The sudden and tragic death of Professor Bongani Mayosi, dean of UCT ’s health sciences faculty, has stunned South Africa’s scholarly community and we extend sincere sympathies to his bereaved family, friends and close colleagues and associates.
This sorrowful demise has, however, not been in vain. It has brought a ray of hope, in the sense that it has been a catalyst for opening up discussions around sensitive topics rarely mooted in the public domain. Questions around mental illness, depression, and suicide, particularly, have dominated national discourse, with social media and Twitter specifically conveying a number of courageous testimonies concerning these deeply debilitating afflictions.
Whereas expert opinion has been useful, and often steered public discussion, there now also exists some measure of uncertainty, regrettably. Is mental illness – broadly defined – necessarily the cause of suicide? Put another way, and more importantly, is the unfortunate victim of suicide inevitably a casualty of mental illness?
When the 2008 global economic meltdown literally brought mayhem and unending trepidation into the lives of millions of ordinary working people the world over there was a notable surge in incidents of suicide, especially on the part of individuals facing prospects of losing their homes, for instance. Many schoolchildren unable to meet certain expectations have taken their own lives, on account of unbearable shame and disappointment. Betrayal on the part of a once loving and devoted partner, lover, husband or wife similarly has played a role in individuals reaching that “point of no return”. Did these “casualties of life” all suffer from some or other form of “mental illness”?
The point being, the impression has been created in the public domain that victims of suicide are also or inevitably martyrs of mental sickness, when quite clearly external factors could and quite often do play a decisive role in such horribly tragic events.
UCT’s vice-chancellor Professor Mamokgethi Phakeng has raised the question of post-traumatic distress and listed some peripheral elements that may have violated and contaminated the well-being of an otherwise brilliant mind. If this carries any weight then every single institution of higher learning is compelled to engage in some or other form of honest introspection, and collectively ask: what is the state of the academia in South Africa today?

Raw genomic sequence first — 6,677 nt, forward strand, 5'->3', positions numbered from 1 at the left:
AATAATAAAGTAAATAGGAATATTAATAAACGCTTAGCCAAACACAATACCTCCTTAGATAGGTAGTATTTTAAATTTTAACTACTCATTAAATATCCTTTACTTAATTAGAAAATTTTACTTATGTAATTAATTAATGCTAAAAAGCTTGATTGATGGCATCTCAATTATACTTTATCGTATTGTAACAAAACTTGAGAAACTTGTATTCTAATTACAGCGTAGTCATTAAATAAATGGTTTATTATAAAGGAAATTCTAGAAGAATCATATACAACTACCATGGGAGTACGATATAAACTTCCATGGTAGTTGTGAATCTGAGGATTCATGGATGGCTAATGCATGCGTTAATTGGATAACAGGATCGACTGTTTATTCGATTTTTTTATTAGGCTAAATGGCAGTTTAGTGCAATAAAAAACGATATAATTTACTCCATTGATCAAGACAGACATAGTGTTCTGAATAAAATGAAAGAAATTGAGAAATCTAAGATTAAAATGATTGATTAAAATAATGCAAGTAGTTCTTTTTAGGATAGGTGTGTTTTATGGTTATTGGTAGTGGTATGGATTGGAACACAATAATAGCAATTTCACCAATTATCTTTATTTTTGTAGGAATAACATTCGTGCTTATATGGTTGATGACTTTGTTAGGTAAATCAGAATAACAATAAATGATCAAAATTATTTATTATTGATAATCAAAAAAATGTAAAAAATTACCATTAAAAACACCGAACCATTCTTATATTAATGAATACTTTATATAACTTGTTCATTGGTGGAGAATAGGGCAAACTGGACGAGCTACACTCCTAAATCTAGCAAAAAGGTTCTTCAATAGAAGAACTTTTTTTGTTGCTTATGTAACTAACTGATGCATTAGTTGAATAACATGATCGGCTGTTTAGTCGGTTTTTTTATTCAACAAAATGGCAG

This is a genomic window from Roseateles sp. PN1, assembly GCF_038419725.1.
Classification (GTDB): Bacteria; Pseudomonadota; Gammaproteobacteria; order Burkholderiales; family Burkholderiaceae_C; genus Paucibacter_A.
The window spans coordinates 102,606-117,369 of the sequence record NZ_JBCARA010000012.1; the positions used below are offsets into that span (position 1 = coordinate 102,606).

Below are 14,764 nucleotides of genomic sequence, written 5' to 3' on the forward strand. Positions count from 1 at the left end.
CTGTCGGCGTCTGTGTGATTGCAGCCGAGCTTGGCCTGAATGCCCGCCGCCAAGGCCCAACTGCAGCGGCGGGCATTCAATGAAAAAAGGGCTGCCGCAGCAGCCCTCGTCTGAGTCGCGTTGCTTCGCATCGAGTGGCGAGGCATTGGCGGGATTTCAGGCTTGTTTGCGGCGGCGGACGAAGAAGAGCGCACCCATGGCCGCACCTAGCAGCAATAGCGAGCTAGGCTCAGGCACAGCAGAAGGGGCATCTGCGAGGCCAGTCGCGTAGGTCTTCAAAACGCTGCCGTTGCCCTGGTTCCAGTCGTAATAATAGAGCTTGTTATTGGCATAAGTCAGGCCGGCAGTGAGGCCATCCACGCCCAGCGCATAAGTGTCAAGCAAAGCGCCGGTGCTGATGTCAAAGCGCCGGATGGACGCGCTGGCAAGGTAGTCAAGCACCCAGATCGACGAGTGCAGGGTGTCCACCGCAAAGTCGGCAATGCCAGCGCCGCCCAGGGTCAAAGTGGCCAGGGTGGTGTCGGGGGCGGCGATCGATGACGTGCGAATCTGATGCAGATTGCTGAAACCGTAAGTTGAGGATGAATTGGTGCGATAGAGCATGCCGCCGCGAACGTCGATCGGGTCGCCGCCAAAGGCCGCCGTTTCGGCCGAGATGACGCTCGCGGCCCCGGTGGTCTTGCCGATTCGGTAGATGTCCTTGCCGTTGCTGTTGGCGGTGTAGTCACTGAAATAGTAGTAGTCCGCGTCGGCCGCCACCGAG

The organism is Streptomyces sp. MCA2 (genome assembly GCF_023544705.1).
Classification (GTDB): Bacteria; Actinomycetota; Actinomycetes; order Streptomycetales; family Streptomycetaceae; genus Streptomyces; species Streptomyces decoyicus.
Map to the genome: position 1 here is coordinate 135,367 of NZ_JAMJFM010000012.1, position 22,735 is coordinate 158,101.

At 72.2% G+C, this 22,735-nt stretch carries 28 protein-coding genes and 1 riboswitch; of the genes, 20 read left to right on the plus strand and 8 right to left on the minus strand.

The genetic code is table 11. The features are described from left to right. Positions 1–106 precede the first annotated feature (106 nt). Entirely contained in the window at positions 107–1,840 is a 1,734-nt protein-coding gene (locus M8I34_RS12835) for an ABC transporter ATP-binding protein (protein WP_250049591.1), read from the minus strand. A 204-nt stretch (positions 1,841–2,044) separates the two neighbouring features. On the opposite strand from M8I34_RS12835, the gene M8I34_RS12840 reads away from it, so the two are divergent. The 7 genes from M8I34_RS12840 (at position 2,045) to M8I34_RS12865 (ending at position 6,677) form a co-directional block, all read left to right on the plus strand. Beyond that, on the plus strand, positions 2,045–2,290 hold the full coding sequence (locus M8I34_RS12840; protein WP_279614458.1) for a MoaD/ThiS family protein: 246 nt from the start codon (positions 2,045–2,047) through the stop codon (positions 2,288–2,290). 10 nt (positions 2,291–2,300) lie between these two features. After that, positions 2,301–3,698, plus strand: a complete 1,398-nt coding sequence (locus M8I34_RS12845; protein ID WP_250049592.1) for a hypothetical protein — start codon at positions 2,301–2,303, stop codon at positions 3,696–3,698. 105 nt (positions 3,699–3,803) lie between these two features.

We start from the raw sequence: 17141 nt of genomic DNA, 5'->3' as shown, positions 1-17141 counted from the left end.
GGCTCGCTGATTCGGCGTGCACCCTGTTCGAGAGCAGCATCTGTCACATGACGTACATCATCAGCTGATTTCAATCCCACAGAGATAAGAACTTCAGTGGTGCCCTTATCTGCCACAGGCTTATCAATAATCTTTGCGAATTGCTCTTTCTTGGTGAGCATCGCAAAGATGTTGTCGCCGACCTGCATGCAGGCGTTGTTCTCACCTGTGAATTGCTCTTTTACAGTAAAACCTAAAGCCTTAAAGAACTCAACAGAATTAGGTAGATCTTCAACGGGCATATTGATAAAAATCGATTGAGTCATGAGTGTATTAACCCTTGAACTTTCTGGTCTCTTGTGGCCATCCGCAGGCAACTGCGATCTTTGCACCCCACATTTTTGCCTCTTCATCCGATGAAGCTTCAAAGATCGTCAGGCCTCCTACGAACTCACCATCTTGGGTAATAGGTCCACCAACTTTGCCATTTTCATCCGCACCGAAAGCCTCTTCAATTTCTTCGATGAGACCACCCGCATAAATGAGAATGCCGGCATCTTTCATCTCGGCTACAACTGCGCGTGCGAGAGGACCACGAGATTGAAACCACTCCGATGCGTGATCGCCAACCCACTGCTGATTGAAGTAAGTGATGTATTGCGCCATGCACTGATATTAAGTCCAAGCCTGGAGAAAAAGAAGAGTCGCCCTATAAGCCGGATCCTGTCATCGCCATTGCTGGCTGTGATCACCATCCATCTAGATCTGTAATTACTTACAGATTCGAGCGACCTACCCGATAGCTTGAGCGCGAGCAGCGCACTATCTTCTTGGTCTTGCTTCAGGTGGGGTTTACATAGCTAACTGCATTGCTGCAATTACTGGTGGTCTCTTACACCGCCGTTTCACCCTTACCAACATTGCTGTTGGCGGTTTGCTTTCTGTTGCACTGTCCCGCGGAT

Even though students’ often unkind words and drastic actions call for serious engagement, it is by far no longer purely fees-must-fall, the issue of decolonised higher education, or just general student discontent causing turmoil and disruption in lives of university staff.
Lamentably, the last three to five years have seen a shocking rise in claims of institutional ineptness, corruption and abuse, with complaining staff often subjected to further maltreatment. In other words, it is by no means certain that we have seen the end of suicide among university staff. Readers interested in the sordid experiences of academics need only consult past and current editions of Daily Higher Education News (DHEN), which are freely available online, barring some small data costs.
The way many academics have been and are still treated by this country’s institutional officialdom is truly shocking and deplorable, forming the main topic of scrutiny of a soon-to-be published research study.
The premature and heart-breaking death of a globally accomplished scientist brings an opportune moment for real, meaningful contemplation, as well as curative action, albeit in the scholarly domain. And the role, purpose and task of the South African Parliamentary Portfolio Committee on Higher Education, led by MPL Cornelia September, has never been more pertinent. DM
Clive W Kronenberg is an NRF-Accredited Research Scholar and Lead Co-ordinator of the South-South Educational Collaboration & Knowledge Interchange Initiative